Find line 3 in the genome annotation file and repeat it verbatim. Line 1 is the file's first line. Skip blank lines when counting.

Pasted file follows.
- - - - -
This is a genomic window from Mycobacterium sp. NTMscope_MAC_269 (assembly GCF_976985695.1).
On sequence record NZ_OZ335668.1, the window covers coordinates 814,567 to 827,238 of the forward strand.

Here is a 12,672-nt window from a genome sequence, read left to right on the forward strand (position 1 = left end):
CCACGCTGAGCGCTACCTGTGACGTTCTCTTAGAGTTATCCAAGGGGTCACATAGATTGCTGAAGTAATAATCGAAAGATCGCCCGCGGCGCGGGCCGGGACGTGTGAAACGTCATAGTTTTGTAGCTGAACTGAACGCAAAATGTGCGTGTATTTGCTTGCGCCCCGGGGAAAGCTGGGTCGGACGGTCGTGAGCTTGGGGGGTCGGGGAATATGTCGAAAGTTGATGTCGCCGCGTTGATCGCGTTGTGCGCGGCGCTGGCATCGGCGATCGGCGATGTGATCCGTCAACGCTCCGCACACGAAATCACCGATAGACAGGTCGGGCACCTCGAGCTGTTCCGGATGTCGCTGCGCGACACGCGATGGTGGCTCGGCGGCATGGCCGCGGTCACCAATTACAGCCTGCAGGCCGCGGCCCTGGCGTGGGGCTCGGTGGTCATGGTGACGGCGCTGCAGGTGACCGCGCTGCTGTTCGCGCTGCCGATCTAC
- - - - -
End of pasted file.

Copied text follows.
Here is a 12,672-nt window from a genome sequence, read left to right on the forward strand (position 1 = left end):